29th February 2012
The paper's author, Homi Kharas, a research analyst with the Brookings Institution in Washington, begins from the premise that so far, global consumer demand has been concentrated in the rich economies of the OECD. One of the main drivers of global imbalance, and certainly one of the prime underlying causes of the global financial crash of 2008, was the disproportionate reliance on exports by emerging market economies, particularly China.
The argument by now is a very familiar one. The massive trade surpluses built up through strong exports and weak domestic consumer demand created vast capital flows back into US dollar assets. These drove down yield and created a "hunt for yield", pushing investors generally away from the near zero yields of risk free bonds and into risk assets like property and equities.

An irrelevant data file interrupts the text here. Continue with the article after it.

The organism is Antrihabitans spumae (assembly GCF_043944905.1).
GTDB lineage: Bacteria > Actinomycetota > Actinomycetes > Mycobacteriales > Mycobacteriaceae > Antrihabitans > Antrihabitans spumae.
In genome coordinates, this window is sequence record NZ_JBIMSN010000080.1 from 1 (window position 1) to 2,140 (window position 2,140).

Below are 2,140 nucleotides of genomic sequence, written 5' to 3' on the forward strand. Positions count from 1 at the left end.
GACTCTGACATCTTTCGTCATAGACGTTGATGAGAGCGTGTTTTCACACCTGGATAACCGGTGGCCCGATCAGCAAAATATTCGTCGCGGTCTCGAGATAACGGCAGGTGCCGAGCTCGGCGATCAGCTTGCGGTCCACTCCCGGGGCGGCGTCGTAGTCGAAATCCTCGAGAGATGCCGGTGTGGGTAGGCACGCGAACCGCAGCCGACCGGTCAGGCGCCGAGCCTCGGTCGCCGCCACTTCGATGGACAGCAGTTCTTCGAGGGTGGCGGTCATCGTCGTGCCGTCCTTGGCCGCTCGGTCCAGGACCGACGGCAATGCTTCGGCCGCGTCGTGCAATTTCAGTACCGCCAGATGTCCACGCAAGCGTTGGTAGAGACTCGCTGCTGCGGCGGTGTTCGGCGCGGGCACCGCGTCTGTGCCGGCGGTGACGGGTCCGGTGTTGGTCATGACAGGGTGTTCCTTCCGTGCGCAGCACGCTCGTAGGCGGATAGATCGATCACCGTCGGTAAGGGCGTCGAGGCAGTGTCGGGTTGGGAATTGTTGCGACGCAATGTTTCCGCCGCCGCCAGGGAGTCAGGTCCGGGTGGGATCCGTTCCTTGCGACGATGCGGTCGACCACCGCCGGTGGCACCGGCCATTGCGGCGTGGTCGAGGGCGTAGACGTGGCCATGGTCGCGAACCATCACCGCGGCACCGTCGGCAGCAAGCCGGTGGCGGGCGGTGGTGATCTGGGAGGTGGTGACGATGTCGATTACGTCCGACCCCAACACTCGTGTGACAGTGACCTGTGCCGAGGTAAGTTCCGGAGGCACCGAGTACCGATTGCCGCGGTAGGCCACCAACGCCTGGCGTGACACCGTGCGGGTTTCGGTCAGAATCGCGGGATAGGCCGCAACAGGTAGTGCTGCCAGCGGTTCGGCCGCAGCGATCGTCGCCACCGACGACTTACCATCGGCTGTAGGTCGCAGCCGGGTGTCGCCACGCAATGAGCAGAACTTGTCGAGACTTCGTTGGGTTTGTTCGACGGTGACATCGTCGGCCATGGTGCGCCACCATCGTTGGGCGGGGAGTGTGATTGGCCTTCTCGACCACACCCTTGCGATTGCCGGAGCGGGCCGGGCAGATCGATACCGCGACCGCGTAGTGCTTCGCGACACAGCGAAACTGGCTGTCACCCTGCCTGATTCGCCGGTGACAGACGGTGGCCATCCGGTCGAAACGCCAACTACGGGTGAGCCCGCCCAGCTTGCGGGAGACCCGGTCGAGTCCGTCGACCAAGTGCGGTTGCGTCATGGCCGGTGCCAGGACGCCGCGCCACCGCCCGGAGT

Credit soared while the cost of credit fell, boosting levels of personal and government indebtedness. Lightly regulated markets in the US and the UK particularly, responded with innovative financial engineering which disguised both risk and the extent to which risk was being leveraged, and ultimately spread contagion throughout the financial system.
On this argument, none of this would have happened if emerging markets had had strong domestic consumer growth so that wealth fed back into local economies through increased consumer demand. There are any number of other "interventions" that could have and should have been made, but the absence of a well developed consumer base in emerging market economies was key to the shape of the trade and capital flows in the pre crash period, giving form to the boom that led to the bust.
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